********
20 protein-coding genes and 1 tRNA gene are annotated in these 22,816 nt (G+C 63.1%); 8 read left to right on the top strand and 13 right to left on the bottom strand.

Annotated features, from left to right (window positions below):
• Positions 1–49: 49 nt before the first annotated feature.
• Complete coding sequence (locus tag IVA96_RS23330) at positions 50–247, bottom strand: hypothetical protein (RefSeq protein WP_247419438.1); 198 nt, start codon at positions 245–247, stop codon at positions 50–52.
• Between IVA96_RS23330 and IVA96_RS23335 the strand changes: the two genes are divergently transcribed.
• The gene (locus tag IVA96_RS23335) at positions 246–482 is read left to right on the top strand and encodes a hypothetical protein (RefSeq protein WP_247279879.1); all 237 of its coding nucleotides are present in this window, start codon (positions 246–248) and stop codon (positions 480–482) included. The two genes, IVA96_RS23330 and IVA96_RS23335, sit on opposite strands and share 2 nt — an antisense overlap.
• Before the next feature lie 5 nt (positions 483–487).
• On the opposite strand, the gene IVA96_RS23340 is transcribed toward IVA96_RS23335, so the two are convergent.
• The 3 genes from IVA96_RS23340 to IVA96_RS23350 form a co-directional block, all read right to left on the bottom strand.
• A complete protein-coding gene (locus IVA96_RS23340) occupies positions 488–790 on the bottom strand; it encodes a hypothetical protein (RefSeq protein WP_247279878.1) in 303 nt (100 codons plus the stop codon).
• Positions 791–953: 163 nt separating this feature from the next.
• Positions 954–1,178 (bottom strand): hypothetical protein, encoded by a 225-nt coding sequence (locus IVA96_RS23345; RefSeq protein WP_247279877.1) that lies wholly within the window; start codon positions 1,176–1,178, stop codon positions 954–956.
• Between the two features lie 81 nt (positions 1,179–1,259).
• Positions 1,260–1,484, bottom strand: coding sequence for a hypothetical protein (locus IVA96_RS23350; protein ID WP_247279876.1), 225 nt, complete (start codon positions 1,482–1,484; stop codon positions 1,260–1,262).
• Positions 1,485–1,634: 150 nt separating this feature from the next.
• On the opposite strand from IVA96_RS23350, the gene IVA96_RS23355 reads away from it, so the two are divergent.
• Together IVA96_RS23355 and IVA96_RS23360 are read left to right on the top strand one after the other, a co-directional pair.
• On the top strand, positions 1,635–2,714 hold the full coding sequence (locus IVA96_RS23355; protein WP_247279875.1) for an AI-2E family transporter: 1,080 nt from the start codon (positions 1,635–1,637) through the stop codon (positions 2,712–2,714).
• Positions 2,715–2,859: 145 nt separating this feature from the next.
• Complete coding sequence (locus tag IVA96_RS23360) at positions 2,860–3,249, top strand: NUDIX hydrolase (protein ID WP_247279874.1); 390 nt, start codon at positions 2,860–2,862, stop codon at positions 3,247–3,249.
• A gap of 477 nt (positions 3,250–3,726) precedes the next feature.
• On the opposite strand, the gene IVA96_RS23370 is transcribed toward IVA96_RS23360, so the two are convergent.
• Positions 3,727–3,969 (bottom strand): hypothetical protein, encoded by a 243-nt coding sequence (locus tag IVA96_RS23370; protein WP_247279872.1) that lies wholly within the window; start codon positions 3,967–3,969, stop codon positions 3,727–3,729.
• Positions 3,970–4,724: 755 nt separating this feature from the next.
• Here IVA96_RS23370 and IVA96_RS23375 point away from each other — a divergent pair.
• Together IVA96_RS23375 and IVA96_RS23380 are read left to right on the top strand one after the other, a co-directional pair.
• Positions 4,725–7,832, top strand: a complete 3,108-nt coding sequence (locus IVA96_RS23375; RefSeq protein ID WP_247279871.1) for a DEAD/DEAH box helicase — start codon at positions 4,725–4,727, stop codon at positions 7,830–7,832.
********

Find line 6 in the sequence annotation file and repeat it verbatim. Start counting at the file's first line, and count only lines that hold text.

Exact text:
• The gene (locus tag IVA96_RS23335) at positions 246–482 is read left to right on the top strand and encodes a hypothetical protein (RefSeq protein WP_247279879.1); all 237 of its coding nucleotides are present in this window, start codon (positions 246–248) and stop codon (positions 480–482) included. The two genes, IVA96_RS23330 and IVA96_RS23335, sit on opposite strands and share 2 nt — an antisense overlap.